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Lathrop mulls over possible police cutbacks due to deficit
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LATHROP – Lathrop Police offices on Seventh Street are closed on Fridays indefinitely. Business hours also have been shortened to seven hours a day, from 9 a.m. to 4 p.m. Monday through Thursday.

The abbreviated hours, along with that at City Hall, are all part of the cost-cutting measures adopted at the beginning of this month to trim this fiscal year’s $2.5 million budget shortfall.

The deficit pruning is still ongoing, with the city still looking for ways to trim the remaining estimated $1 million needed to balance this year’s budget. Right now, the focus of that additional cost-cutting effort is on the city’s Police Services.

The council though has been extremely reluctant to jeopardize public safety. First, they want some answers to very critical questions in connection with keeping law enforcement in the city. What police services can they afford to eliminate or reduce without putting the community and its residents at risk? Can the city afford to lay off one or more of its patrol officers?

City officials are still looking for answers with the least negative impact to public safety and peace.

To help them arrive at these decisions, council members held an informational meeting two weeks ago where residents were invited to give their input as to what police services could be cut back without significantly impacting their lives. Sheriff Steve Moore was also invited to attend, since the city contracts its police services with San Joaquin County supplying the manpower – that is, Sheriff’s deputies – working as Lathrop police officers.

 The review process is continuing and the council still has to make a decision, City Manager Cary Keaten said about the proposed $4.9 million police budget for 2009-10.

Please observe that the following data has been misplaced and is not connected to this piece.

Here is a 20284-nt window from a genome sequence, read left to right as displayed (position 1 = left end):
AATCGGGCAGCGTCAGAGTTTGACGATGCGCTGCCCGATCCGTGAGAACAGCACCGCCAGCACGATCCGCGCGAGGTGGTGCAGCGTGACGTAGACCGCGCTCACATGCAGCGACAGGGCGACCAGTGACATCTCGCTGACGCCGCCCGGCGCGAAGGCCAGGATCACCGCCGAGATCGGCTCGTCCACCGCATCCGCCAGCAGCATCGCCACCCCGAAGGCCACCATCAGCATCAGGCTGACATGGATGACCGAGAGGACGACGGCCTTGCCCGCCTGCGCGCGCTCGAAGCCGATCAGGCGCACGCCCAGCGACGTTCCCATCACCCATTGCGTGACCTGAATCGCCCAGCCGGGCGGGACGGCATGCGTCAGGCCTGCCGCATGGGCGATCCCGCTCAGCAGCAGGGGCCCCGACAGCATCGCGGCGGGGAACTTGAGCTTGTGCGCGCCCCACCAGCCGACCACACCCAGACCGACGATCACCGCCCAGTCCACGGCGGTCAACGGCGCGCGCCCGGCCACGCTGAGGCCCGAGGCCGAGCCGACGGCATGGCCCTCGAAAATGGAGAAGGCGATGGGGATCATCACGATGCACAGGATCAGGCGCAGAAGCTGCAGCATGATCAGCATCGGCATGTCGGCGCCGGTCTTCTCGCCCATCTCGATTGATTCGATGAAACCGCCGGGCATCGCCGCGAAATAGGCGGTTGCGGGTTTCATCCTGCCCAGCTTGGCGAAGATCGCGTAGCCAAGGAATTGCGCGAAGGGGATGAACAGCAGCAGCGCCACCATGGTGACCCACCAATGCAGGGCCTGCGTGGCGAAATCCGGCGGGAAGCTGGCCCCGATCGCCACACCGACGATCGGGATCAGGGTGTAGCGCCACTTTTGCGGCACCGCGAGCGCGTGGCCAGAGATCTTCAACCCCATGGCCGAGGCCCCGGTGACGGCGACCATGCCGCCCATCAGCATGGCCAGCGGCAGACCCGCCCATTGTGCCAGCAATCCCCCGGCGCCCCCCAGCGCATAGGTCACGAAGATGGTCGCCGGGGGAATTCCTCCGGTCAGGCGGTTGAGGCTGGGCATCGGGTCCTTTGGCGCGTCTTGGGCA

But, “the sooner the better,” he said hopefully about a final action by the council regarding this matter.

Once the council has made a decision as to what police services to cut back or eliminate, then his staff will start budget negotiations with the Sheriff’s Office, said Keaten.

The $4,419,576 police budget that the Sheriff’s Office is proposing for 2009-10 reflects an 11 percent increase from 2008-09. The increase is largely due to the addition of a $65,000 unit for school resource officers that is slightly offset by some proposed savings.

The Lathrop police force is currently made up of 27 sworn officers with Chief Dolores Delgado at the helm. Using the figures in the city’s general plan which sets the police staffing standard of 1.5 officers for every 1,000 residents, the resulting number of 26.5 officers just about conforms to the number of sworn officers on board.

According to a recent report submitted to the council, the 27 patrol officers, with the help of four civilian employees, handled a 9.2 percent increase in calls for services in the last two years – from 23,048 in 2007 to 25,168 in 2008. The rest of the work load included 3,324 documented reports plus 1,974 traffic citations and 580 arrests.

The police force currently serves a population of 17,671 residents which registered a 1.38 percent increase during the 12-month period from Jan. 2008 to Jan. 2009 despite the slowdown in residential building throughout the city but particularly in the west side which was one of the hardest-hit areas in the residential foreclosure mess.

Possible cutbacks in the Police Department budget is the fourth leg in a multi-pronged plan by the city to bridge the current fiscal year’s spending shortfall. So far, the following budget trimming have been taken:

• Spending reductions in every department at City Hall. These include limiting business trips and staff trainings to those that are mandatory, and cutting back certain requisitions such as new computer purchases.

• Layoffs in May which consisted of 15 positions – five of them unfilled but already budgeted. The loss of 10 city workers just about wiped out the entire maintenance crew in Parks and Recreation. The resulting savings: $1.3 million.

• Furloughs in August which reduced hours of business at city offices including the police department during the week, and closed all city offices on Fridays indefinitely. This move resulted in additional $525,000 savings in the budget deficit.